The swelling sea-level debate
Florida coastal property worth $69 billion could be at risk by 2030
November 16, 2015 12:00PMBy Francisco Alvarado
Miami Beach adds pumps and raises streets.
From the October issue: It’s no secret that Miami-Dade County’s coastal cities will be ground zero for the potential negative impact of rising sea levels. A 2014 World Resources Institute study showed southeast Florida’s average annual rate of sea-level rise from 1993 to 2010 was almost twice that of the period from 1901 to 2010.
And a July report by the Risky Business Project, which aims to quantify the economic risks of climate change, estimated that by 2030 Florida coastal properties worth $69 billion could flood at high tide. Roughly half of the exposed real estate assets are in Miami-Dade County.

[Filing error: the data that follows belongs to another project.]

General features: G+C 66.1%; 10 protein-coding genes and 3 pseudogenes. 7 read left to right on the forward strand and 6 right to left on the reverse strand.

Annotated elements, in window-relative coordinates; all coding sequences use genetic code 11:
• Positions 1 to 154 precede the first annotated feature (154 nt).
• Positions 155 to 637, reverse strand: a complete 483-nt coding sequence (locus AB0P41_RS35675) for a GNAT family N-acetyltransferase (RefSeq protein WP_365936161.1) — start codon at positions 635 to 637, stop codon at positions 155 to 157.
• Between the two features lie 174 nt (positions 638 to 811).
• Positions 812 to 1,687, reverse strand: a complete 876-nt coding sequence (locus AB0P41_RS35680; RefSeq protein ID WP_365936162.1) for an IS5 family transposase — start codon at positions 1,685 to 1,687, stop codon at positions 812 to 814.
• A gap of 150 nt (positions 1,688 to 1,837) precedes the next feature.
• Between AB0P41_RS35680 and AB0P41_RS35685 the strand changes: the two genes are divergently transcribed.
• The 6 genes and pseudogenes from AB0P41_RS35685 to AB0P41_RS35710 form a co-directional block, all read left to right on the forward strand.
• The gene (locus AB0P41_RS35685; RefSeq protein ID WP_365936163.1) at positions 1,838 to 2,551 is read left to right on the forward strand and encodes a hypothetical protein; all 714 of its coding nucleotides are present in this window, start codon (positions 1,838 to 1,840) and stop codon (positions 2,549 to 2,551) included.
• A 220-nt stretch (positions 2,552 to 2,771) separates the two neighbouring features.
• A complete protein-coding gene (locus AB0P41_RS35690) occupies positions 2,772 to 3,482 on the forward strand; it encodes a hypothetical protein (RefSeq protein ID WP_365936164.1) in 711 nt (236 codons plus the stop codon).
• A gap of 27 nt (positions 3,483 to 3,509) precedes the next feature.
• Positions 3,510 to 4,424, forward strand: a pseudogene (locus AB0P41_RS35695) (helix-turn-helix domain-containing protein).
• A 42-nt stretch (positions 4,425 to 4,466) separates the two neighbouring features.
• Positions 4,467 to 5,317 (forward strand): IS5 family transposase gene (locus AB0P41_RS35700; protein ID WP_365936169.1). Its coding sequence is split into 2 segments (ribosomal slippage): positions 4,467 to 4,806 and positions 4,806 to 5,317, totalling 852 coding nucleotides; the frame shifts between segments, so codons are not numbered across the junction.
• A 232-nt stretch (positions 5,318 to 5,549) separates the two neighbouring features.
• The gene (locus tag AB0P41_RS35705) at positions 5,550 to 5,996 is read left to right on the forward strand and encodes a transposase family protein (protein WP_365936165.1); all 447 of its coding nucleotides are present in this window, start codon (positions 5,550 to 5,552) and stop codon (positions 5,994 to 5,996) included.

As the rising sea-level debate swells, officials in Miami-Dade County’s coastal cities are exploring and adopting measures to prevent massive flooding, such as raising building and road elevations and restoring eroded shorelines. Yet some stakeholders, such as architects and activists, claim business and government leaders are not working on a cohesive plan to ensure that greater Miami and its barrier islands will remain above water. [more]
Source: The Real Deal